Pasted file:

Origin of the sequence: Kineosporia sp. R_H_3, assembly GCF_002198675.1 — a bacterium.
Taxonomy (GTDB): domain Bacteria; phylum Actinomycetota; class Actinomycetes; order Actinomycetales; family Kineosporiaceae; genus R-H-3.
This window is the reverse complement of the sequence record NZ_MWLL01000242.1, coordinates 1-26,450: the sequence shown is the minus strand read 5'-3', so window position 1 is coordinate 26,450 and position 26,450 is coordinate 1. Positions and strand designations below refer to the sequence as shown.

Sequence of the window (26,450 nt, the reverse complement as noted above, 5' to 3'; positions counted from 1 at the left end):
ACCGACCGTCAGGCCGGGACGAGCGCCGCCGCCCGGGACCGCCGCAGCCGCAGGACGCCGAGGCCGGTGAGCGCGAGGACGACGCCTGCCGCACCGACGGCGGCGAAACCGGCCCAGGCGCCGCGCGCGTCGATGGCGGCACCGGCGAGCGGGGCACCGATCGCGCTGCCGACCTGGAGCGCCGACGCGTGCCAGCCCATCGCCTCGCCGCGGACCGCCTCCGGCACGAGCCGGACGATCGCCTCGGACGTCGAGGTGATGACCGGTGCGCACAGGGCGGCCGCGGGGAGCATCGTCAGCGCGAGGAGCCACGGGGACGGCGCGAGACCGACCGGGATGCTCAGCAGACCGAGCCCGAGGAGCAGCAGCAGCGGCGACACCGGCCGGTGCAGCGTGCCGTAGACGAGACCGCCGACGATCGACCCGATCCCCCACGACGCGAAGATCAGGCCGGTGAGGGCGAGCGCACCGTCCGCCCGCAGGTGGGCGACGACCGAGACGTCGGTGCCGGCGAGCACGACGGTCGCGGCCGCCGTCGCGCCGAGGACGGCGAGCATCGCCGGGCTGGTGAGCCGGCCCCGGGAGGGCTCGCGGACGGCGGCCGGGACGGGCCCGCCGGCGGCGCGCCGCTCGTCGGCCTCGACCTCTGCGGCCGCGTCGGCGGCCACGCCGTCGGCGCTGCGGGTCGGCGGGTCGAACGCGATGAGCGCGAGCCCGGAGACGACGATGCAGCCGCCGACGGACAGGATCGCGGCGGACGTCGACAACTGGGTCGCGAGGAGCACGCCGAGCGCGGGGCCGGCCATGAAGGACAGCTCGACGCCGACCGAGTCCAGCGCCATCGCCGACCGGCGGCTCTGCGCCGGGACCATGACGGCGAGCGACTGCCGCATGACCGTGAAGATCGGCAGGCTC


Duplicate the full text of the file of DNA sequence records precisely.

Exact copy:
Origin of the sequence: Kineosporia sp. R_H_3, assembly GCF_002198675.1 — a bacterium.
Taxonomy (GTDB): domain Bacteria; phylum Actinomycetota; class Actinomycetes; order Actinomycetales; family Kineosporiaceae; genus R-H-3.
This window is the reverse complement of the sequence record NZ_MWLL01000242.1, coordinates 1-26,450: the sequence shown is the minus strand read 5'-3', so window position 1 is coordinate 26,450 and position 26,450 is coordinate 1. Positions and strand designations below refer to the sequence as shown.

Sequence of the window (26,450 nt, the reverse complement as noted above, 5' to 3'; positions counted from 1 at the left end):
ACCGACCGTCAGGCCGGGACGAGCGCCGCCGCCCGGGACCGCCGCAGCCGCAGGACGCCGAGGCCGGTGAGCGCGAGGACGACGCCTGCCGCACCGACGGCGGCGAAACCGGCCCAGGCGCCGCGCGCGTCGATGGCGGCACCGGCGAGCGGGGCACCGATCGCGCTGCCGACCTGGAGCGCCGACGCGTGCCAGCCCATCGCCTCGCCGCGGACCGCCTCCGGCACGAGCCGGACGATCGCCTCGGACGTCGAGGTGATGACCGGTGCGCACAGGGCGGCCGCGGGGAGCATCGTCAGCGCGAGGAGCCACGGGGACGGCGCGAGACCGACCGGGATGCTCAGCAGACCGAGCCCGAGGAGCAGCAGCAGCGGCGACACCGGCCGGTGCAGCGTGCCGTAGACGAGACCGCCGACGATCGACCCGATCCCCCACGACGCGAAGATCAGGCCGGTGAGGGCGAGCGCACCGTCCGCCCGCAGGTGGGCGACGACCGAGACGTCGGTGCCGGCGAGCACGACGGTCGCGGCCGCCGTCGCGCCGAGGACGGCGAGCATCGCCGGGCTGGTGAGCCGGCCCCGGGAGGGCTCGCGGACGGCGGCCGGGACGGGCCCGCCGGCGGCGCGCCGCTCGTCGGCCTCGACCTCTGCGGCCGCGTCGGCGGCCACGCCGTCGGCGCTGCGGGTCGGCGGGTCGAACGCGATGAGCGCGAGCCCGGAGACGACGATGCAGCCGCCGACGGACAGGATCGCGGCGGACGTCGACAACTGGGTCGCGAGGAGCACGCCGAGCGCGGGGCCGGCCATGAAGGACAGCTCGACGCCGACCGAGTCCAGCGCCATCGCCGACCGGCGGCTCTGCGCCGGGACCATGACGGCGAGCGACTGCCGCATGACCGTGAAGATCGGCAGGCTC